By Ann Marie Foley - 28 October, 2015
Lives are put in danger by inaction on providing protections for vulnerable migrants.
This is according to the Immigrant Council of Ireland (ICI) in its submission to the United Nations as part of a review of human rights in Ireland (Universal Periodic Review UPR) which is due next April.
The ICI has highlighted the plight of stateless children, domestic violence victims and those fleeing war and called for measures to ensure Ireland’s immigration laws offer protection to people fleeing for their lives.
“The current crisis has brought our human rights record into sharp focus and put a spotlight on those areas where Ireland continues to fall short, in particular when it comes to protecting the vulnerable including those split from their loved ones,” said Brian Killoran, Chief Executive of the ICI.
The ICI submission calls for:
• protection laws providing for the independence of decision-making, the best interests of children, family reunification and domestic violence.
• a stateless determination procedure in compliance with international obligations.
• a comprehensive immigration reform, including a right to family reunification in Ireland for Irish citizens and legally resident migrants.
• an independent appeals mechanisms for immigration and naturalisation decisions.
“These are shortfalls which have been well documented in the past, however current events have brought them into sharp focus. Already the United Nations Refugee Agency estimates that 142,000 children have been born in exile as a result of the Syrian Crisis and their rights must be recognised,” said Brian Killoran.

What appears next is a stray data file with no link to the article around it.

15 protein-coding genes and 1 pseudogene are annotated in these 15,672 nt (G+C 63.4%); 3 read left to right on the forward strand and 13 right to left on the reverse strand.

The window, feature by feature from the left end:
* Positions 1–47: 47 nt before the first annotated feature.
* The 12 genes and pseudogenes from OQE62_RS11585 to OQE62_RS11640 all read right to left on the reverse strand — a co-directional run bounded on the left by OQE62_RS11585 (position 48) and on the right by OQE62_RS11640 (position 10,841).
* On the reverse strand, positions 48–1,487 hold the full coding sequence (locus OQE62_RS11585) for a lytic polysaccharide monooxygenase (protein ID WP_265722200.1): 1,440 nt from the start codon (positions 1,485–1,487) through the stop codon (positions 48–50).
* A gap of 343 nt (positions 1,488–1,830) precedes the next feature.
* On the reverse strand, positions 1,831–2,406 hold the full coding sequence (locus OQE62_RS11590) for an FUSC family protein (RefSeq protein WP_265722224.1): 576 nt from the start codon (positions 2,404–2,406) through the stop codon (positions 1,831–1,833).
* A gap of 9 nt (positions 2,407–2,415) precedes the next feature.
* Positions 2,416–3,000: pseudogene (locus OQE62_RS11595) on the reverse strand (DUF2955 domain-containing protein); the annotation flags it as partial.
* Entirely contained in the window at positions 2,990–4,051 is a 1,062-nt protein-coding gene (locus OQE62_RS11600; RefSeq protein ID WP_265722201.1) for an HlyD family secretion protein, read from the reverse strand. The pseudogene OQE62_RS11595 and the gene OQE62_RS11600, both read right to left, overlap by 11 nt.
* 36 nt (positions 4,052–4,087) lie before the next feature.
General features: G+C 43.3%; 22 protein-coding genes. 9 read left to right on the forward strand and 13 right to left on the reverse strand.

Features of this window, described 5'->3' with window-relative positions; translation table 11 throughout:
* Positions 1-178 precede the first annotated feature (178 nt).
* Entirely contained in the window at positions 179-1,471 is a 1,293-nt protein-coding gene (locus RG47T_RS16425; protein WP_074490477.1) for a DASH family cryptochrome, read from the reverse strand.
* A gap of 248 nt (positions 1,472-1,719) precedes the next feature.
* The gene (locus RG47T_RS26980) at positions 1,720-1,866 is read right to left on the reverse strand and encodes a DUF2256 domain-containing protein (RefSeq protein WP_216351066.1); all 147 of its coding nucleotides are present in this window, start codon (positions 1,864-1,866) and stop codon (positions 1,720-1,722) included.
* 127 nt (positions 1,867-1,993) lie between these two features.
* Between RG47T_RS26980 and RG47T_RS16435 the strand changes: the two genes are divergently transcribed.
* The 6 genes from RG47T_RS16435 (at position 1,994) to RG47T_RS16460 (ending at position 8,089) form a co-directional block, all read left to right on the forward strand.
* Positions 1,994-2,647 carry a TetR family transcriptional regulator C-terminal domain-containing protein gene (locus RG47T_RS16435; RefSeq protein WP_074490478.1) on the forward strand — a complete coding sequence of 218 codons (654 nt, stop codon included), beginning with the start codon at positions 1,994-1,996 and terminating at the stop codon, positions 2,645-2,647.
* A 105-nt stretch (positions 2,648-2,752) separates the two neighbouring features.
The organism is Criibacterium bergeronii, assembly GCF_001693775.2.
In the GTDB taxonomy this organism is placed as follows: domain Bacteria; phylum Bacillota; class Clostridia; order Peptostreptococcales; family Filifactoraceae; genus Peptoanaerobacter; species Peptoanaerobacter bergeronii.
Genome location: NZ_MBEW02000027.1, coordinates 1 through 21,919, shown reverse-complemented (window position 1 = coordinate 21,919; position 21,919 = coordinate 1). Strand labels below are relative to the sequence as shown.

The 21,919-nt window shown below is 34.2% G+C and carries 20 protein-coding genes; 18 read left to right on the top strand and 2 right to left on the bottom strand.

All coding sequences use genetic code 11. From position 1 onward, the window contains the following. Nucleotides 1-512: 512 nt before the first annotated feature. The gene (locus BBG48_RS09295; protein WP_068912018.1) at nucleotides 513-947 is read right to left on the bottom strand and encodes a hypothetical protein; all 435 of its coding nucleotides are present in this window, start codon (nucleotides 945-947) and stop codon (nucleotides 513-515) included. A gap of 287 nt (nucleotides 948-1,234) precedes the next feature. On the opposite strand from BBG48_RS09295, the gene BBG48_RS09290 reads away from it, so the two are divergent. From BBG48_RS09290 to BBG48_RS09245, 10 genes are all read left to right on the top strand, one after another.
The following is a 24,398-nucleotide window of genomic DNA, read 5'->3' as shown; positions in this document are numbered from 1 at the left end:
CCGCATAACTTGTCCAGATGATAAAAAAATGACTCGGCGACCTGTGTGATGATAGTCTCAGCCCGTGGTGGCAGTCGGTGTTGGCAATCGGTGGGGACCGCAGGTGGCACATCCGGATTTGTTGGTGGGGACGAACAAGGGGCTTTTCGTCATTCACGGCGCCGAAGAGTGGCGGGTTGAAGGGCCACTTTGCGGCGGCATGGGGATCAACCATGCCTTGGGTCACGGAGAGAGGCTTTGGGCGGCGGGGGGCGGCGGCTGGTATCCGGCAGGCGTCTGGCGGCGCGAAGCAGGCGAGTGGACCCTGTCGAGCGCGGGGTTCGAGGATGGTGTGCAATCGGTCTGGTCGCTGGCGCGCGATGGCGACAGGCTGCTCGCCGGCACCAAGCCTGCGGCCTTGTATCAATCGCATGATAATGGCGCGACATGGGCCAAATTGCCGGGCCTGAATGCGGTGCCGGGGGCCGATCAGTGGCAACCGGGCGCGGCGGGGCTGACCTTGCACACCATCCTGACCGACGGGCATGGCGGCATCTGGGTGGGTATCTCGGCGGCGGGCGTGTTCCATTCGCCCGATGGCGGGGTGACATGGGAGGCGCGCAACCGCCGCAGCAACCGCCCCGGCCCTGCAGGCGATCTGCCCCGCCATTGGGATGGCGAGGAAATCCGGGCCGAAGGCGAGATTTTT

The ICI’s Independent Law Centre responds to over 5,000 calls for assistance each year according to its Legal Services Manager, Catherine Cosgrave.
“We see at first-hand how shortfalls in our immigration law are impacting on the everyday life of individuals and families. We encourage the Government to honour its international commitments to ensure that vulnerable people can always be assured of protection and support in our communities,” she said.
The Universal Periodic Review (UPR) involves a review of the human rights records of all UN Member States.
The UPR comes under the auspices of the Human Rights Council and provides the opportunity for each State to declare what actions they have taken to improve the human rights situations in their countries and to fulfil their human rights obligations.
The date for submissions ended on 23 October. The Department of Justice and Equality compiled inputs from civil society and interested stakeholders to help shape Ireland’s National Report under Cycle 2 of the UN UPR process.
There will be a civil society consultation event on 11 November 2015 to discuss issues raised in the submissions.
Some of the actions highlighted by the Government in the National Interim report of February 2014 were:
(In the recent past many ‘civil’ organisations including the Pro-Life Campaign have argued against the necessity of such laws and stated at various UN meetings that there is no ‘right to abortion’).